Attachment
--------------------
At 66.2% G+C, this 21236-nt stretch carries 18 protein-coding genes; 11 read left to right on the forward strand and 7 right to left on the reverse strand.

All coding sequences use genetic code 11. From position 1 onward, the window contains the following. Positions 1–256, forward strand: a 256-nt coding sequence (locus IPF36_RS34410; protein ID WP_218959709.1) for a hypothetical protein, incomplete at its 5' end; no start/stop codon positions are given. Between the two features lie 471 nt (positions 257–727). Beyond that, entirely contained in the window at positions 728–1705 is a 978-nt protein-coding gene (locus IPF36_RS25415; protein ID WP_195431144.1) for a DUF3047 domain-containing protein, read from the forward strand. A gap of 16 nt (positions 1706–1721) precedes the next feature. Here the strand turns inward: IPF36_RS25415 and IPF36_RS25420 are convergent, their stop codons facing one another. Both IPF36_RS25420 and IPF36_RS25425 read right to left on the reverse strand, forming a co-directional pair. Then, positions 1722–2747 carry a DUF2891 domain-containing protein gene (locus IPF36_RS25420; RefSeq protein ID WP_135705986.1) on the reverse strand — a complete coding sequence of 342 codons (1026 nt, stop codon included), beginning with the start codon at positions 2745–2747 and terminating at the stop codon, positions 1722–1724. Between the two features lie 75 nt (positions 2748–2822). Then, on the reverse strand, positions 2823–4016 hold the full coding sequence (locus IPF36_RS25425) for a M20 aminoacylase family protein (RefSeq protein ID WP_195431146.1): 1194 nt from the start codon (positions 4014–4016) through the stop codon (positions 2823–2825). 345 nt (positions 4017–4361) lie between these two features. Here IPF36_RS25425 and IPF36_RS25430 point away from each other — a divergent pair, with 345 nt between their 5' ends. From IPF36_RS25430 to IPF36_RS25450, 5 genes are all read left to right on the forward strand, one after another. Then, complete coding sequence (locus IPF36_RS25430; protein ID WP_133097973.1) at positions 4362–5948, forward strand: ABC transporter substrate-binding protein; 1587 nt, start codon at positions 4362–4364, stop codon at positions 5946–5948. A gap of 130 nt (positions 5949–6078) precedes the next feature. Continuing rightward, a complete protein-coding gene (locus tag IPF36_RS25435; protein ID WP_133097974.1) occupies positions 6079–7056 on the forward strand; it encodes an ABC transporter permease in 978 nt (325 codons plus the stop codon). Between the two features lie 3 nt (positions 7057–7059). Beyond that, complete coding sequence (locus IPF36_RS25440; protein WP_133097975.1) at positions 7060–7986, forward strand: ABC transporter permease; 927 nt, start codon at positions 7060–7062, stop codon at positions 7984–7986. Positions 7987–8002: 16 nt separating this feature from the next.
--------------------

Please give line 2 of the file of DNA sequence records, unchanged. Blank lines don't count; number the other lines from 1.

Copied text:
All coding sequences use genetic code 11. From position 1 onward, the window contains the following. Positions 1–256, forward strand: a 256-nt coding sequence (locus IPF36_RS34410; protein ID WP_218959709.1) for a hypothetical protein, incomplete at its 5' end; no start/stop codon positions are given. Between the two features lie 471 nt (positions 257–727). Beyond that, entirely contained in the window at positions 728–1705 is a 978-nt protein-coding gene (locus IPF36_RS25415; protein ID WP_195431144.1) for a DUF3047 domain-containing protein, read from the forward strand. A gap of 16 nt (positions 1706–1721) precedes the next feature. Here the strand turns inward: IPF36_RS25415 and IPF36_RS25420 are convergent, their stop codons facing one another. Both IPF36_RS25420 and IPF36_RS25425 read right to left on the reverse strand, forming a co-directional pair. Then, positions 1722–2747 carry a DUF2891 domain-containing protein gene (locus IPF36_RS25420; RefSeq protein ID WP_135705986.1) on the reverse strand — a complete coding sequence of 342 codons (1026 nt, stop codon included), beginning with the start codon at positions 2745–2747 and terminating at the stop codon, positions 1722–1724. Between the two features lie 75 nt (positions 2748–2822). Then, on the reverse strand, positions 2823–4016 hold the full coding sequence (locus IPF36_RS25425) for a M20 aminoacylase family protein (RefSeq protein ID WP_195431146.1): 1194 nt from the start codon (positions 4014–4016) through the stop codon (positions 2823–2825). 345 nt (positions 4017–4361) lie between these two features. Here IPF36_RS25425 and IPF36_RS25430 point away from each other — a divergent pair, with 345 nt between their 5' ends. From IPF36_RS25430 to IPF36_RS25450, 5 genes are all read left to right on the forward strand, one after another. Then, complete coding sequence (locus IPF36_RS25430; protein ID WP_133097973.1) at positions 4362–5948, forward strand: ABC transporter substrate-binding protein; 1587 nt, start codon at positions 4362–4364, stop codon at positions 5946–5948. A gap of 130 nt (positions 5949–6078) precedes the next feature. Continuing rightward, a complete protein-coding gene (locus tag IPF36_RS25435; protein ID WP_133097974.1) occupies positions 6079–7056 on the forward strand; it encodes an ABC transporter permease in 978 nt (325 codons plus the stop codon). Between the two features lie 3 nt (positions 7057–7059). Beyond that, complete coding sequence (locus IPF36_RS25440; protein WP_133097975.1) at positions 7060–7986, forward strand: ABC transporter permease; 927 nt, start codon at positions 7060–7062, stop codon at positions 7984–7986. Positions 7987–8002: 16 nt separating this feature from the next.